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Riders on the Storm: Orlando, Florida Airport Time Trial Race Series #2 with dramatic hyperbole.

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“Into this house we’re born, into this world we’re thrown”…. Riders on the Storm indeed.
On July 18, 2017, Orlando Riders and Runners  presented number two in the Central Florida Time Trial bicycle racing series under tempestuous turbulence and seething stratocumulous squalls.  

These events draw an incredibly diverse pool of participants of all abilities, all ages with the common goal of just riding a bike as hard as they can and having fun doing it…. it reflects the uproarious local cyclocross crowd in many regards… minus the flammable handups. 

No Stealth Bomber bikes required, there are divisions designed to accommodate every rider and type of bicycle. Local bike shop owner, supporter of this event and darn cool cat, Kyle Markel of Kyle’s Bike Shop  sporting a Xenomorph helmet and burning through the last match in the final few meters of the Open Division.

 The divisions are: 18-49 age group, bike type (Eddy Merckx, Fixie and open), Female, Masters 50+, Junior, and Pararider.

The Eddy Merckx Division is, simply, a regular bike and non-pointy helmet (full rules are here ). “If you have to ask it probably isn’t allowed”. Alternatively, Open Division can use sleek, slippery, wind warrior, pedaling projectiles rivaling the Stealth Bomber (as seen in the top video of Mike Griffin) and any assortment of aerodynamic accoutrement.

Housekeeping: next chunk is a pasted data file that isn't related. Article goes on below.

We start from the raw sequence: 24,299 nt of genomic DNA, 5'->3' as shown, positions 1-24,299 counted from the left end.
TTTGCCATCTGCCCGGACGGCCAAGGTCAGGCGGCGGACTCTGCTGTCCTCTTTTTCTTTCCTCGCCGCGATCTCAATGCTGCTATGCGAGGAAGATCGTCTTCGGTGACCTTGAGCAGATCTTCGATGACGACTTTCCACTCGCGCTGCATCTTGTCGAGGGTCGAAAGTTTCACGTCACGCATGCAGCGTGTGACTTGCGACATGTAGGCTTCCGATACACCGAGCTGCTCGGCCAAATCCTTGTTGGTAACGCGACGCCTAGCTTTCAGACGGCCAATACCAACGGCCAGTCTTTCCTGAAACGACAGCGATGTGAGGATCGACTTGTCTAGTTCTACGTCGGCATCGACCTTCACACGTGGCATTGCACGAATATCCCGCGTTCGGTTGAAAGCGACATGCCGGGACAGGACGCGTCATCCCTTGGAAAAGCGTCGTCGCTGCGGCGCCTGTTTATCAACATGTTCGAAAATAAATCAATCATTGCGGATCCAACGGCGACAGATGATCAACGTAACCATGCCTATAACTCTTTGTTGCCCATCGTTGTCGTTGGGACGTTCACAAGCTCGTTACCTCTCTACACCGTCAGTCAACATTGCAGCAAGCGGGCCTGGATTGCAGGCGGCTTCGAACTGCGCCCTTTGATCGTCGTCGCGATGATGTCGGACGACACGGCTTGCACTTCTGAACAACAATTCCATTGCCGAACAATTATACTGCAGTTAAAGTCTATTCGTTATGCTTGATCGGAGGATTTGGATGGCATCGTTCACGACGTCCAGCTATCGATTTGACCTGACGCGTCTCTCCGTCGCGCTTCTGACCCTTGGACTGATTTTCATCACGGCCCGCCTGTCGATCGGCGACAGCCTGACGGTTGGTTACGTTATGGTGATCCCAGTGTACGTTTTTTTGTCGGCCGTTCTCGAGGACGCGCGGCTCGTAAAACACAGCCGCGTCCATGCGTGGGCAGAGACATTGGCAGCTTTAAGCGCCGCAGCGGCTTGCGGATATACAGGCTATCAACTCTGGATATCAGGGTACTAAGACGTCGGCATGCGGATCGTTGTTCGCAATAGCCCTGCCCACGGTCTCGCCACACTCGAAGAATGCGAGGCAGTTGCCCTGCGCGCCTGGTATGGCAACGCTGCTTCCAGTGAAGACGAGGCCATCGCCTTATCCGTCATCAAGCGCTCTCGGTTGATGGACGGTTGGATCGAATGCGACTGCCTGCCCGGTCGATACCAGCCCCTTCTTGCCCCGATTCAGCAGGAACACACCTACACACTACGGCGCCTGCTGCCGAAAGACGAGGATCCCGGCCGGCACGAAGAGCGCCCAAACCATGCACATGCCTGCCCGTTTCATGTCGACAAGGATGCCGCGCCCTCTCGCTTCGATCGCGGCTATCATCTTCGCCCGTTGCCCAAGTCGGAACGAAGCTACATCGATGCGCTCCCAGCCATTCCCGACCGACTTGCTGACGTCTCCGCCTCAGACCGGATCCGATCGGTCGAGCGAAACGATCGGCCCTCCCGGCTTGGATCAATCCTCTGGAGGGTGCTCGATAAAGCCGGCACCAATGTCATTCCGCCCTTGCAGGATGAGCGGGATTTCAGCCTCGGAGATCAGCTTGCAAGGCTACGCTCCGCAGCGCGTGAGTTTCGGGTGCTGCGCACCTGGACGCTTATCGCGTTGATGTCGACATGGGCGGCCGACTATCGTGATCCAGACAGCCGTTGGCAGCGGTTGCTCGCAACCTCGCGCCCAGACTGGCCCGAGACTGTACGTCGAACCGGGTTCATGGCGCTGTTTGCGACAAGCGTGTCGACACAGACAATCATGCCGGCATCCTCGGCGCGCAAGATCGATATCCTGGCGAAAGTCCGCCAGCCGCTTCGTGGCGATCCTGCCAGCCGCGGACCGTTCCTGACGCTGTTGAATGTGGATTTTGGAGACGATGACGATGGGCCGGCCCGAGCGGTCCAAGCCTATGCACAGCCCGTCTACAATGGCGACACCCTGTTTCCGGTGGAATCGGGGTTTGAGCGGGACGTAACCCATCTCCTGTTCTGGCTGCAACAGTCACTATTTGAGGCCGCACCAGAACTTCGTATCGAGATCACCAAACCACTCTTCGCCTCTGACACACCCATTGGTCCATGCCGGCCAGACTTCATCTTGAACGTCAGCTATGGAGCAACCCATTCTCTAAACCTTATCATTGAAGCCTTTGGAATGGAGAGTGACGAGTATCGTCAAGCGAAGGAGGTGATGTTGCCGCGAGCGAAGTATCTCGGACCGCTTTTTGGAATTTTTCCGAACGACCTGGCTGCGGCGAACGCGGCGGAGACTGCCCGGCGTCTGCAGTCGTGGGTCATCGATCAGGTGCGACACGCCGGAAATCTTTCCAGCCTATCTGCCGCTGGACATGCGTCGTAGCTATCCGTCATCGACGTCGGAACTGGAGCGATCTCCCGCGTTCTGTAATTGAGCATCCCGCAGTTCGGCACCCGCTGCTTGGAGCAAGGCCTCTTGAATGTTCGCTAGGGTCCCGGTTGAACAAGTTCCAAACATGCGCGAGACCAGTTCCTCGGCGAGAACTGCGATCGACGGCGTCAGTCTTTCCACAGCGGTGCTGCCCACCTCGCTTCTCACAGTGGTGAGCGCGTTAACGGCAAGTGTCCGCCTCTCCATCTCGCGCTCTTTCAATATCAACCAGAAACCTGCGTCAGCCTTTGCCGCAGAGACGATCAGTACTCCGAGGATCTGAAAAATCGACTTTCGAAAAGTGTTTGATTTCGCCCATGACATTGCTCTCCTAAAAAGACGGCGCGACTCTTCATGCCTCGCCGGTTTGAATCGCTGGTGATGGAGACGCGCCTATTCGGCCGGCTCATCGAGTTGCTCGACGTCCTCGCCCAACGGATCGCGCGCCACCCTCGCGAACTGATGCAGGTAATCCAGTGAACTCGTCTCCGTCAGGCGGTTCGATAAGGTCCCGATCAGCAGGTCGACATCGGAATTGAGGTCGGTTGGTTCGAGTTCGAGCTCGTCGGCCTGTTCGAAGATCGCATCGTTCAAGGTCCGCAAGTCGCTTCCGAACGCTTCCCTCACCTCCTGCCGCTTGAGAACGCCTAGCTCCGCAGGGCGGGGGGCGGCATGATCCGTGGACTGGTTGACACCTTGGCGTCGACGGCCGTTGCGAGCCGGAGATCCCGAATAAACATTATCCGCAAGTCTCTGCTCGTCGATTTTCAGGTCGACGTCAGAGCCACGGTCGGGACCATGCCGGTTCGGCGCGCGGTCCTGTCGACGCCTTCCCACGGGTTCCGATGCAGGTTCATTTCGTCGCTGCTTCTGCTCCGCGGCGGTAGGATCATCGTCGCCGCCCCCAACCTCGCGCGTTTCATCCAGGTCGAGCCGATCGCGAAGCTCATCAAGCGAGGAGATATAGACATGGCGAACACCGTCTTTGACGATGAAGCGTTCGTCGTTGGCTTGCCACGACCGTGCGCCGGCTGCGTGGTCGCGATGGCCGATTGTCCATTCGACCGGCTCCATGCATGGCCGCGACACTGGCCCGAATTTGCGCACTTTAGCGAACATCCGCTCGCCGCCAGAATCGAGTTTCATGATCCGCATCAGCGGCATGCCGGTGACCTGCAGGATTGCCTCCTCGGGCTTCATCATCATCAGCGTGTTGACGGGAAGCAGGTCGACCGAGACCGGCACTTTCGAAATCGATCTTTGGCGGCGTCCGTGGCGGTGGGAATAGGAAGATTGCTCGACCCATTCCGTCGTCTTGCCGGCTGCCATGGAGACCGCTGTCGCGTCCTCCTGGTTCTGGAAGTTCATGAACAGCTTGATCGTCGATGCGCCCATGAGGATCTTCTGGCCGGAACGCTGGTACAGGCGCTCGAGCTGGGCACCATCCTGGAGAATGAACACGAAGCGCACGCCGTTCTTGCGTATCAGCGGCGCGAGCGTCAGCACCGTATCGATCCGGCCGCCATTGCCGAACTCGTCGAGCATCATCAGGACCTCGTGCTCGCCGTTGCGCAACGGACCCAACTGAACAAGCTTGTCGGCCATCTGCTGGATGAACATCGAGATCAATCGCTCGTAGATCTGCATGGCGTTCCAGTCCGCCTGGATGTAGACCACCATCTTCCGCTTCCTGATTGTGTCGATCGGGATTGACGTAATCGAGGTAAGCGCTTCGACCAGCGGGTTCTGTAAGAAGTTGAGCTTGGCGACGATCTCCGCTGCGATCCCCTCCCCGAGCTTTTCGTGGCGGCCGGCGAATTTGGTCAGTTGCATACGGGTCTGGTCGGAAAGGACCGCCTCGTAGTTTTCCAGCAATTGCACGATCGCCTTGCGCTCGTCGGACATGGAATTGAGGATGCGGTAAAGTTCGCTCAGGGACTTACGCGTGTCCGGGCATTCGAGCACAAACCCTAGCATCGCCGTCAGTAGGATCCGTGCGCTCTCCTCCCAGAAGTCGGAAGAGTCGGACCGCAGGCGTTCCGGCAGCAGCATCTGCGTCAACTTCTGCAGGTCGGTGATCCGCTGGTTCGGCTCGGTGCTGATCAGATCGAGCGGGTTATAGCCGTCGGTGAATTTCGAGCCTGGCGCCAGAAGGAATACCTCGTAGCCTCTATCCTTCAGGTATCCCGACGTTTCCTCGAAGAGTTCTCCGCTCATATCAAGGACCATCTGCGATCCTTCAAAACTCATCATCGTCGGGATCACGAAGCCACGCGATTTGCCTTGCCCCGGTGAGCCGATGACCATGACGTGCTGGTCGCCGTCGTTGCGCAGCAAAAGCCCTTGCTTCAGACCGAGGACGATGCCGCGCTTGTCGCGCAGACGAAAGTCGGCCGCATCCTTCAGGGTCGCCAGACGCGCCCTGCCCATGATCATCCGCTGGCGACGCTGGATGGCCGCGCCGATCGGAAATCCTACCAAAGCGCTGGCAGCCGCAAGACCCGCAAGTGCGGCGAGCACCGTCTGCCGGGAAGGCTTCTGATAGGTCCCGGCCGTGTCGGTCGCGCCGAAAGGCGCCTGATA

The local time trial race crew is a genuinely super-cool bunch. Extremely welcoming, very competitive yet honorably sporting at the same time.  At the awards presentation (soggy clipboard under a rather porous tent with a growler of local microbrew goodness) a rider conceded the winning spot to another, simply on their word (the official timing equipment was not designed to be submersible and succumbed to the tireless torrent in the final moments of the brilliantly ballistic Open Division).

Personal Trainer and positively upbeat über-athlete, Jay Cargill blurring the lines in the final stretch home.

With a generous, clean and darn smooth shoulder of a surprisingly traffic-free roadway, the well-marked, out-and-back course felt incredibly safe with no worry of distracted vehicular altercations, one could simply focus on the Sisyphean task of pedaling WFO for what seems like the longest 7 miles ever.